It was at the same time that Frantz Fanon explored the specificity and centrality of colonial violence and its trauma instigated by the very process of decolonisation. This exploration lead him along the path towards the formulation of a new humanism through decolonisation by revolutionary means. Revolutionary decolonisation was a means of resistance borne out of colonial trauma and it also sought the acceleration of decolonisation to end a brutal process.
But there were a range of contemporary voices that sought a different pathway for the Republic even as a colonising instrument. Frederick Cooper’s The Accidental Nation State—Citizenship between Nation and Empire: Remaking France and French Africa 1945–1960 (2014) details this, in particular through the work of Lamine Guèye and Léopold Senghor (from Senegal) and Aimé Césaire (from Martinique) for the new Assemblée Nationale Constituante, the body that would author the constitution for the Fourth Republic in 1946. How the Republic’s new constitution came out of the post-colonial settlement owed a great deal to the contribution of political thinkers from the colonies whilst ultimately excluding their work. To understand the Jungle flags today and how they implicate the Republic, we need to refer back to that erased work which as Cooper put it, is a “story largely written out of French and African history”.
That story drawn from France’s West African colonies, or the AOF, was about a process of dismantling the colonial empire without having to choose between French colonialism and national independence. Its project was a postcolonial imagined community that lay beyond the nation-state in a federal entity, the French Union. Mamadou Dia in La Condition Humaine (1955) suggested the nation-state was neither modern nor desirable; rather the concept of the nation-state was in itself imperialist and needed to give way to the multinational state. Léopold Senghor argued for a postcolonial federal sovereignty — pan-African and Franco-African — whereby interdependence through decolonisation would transcend the conflict between assimilation and separation. The political goal that mattered was equality, particularly through equality of labour rights across the entirety of the empire. This was brought home by the successful labour strike of Dakar in December 1945 right at the end of the Second World War. Under the banner of “Equal pay for equal work” the colonies asked for a parity of rights, through parity of wages.
As a means towards this Republic of equals came the Lamine Guèye Bill of 1946 which abolished the distinction between subject and citizen; in effect all peoples in all parts of the empire could claim their rights as French citizens as a prelude to decolonisation. In this climate, to be anti-colonialist was not necessarily to be a nationalist. Such a vision of the Republic was antithetical to the segregationist settler culture of Algeria. The settler culture of the French colons maintained a separate system of law and administration, the indigenat whereby the native had to renounce Muslim status to acquire French citizenship. The colons demanded a legislative chamber divided into 2 separate colleges, one for native French citizens and another for assimilated natives, evolues. There was no room in their notion of the Republic for the natives who retained their cultural distinctness.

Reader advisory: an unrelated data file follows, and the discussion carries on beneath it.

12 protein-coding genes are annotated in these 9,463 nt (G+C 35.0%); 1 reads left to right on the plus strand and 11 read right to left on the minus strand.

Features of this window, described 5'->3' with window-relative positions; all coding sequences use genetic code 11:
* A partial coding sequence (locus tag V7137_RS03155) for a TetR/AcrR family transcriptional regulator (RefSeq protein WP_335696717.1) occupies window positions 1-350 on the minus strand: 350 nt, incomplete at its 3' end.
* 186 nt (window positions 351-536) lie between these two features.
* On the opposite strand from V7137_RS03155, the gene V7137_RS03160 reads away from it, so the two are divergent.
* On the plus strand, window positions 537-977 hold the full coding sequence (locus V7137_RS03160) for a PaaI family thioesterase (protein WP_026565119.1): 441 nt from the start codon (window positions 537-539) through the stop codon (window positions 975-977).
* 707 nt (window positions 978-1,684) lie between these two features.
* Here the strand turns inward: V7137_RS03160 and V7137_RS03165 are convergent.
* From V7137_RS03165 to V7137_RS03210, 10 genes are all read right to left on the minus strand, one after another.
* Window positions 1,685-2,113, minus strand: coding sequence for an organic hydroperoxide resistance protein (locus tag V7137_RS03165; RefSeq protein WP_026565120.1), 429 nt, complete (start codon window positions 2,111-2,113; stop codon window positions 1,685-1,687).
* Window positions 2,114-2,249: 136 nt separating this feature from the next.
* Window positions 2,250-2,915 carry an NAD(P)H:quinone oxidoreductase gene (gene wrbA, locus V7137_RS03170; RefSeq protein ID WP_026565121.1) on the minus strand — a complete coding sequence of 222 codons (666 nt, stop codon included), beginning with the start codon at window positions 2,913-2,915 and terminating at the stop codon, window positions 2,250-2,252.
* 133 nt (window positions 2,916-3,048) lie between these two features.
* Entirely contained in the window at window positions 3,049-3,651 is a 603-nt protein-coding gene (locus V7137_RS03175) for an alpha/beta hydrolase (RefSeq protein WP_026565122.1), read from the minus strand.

Between these conflicting visions of the Republic, it was the practical realities of implementing equality that proved to be decisive in how the new constitution was formulated. As Frederick Cooper points out, “the escalating demands of labour — and other sectors of society — were so great that French officials were seeking away out of the logic of universality and equivalence that they had promoted after the war.” The Lamine Guèye bill was slowly put to bed. The Fourth Republic of a ‘Federation of Equals’ envisioned by Aimé Césaire was discarded. What followed was the decolonisation as balkanisation that Senghor that had warned of. In 1956 the French parliament passed the Loi Cadre Act transferring self-government to its African territories as a preamble to full independence. Senghor opposed the Loi Cadre on the basis that territorial rather than federal government would amount to the proliferation of small, non-viable dependencies. Even Fanon in his address You of the colonial countries! (later published in Toward The African Revolution 1969) concurred,
The Loi-Cadre made official the division of the African continent, scattered government councils here and there, set up competitive economic areas. Centralization, territorial unity, the constitution of the nation, the economic integration of the country, was replaced by the hideous Balkanization…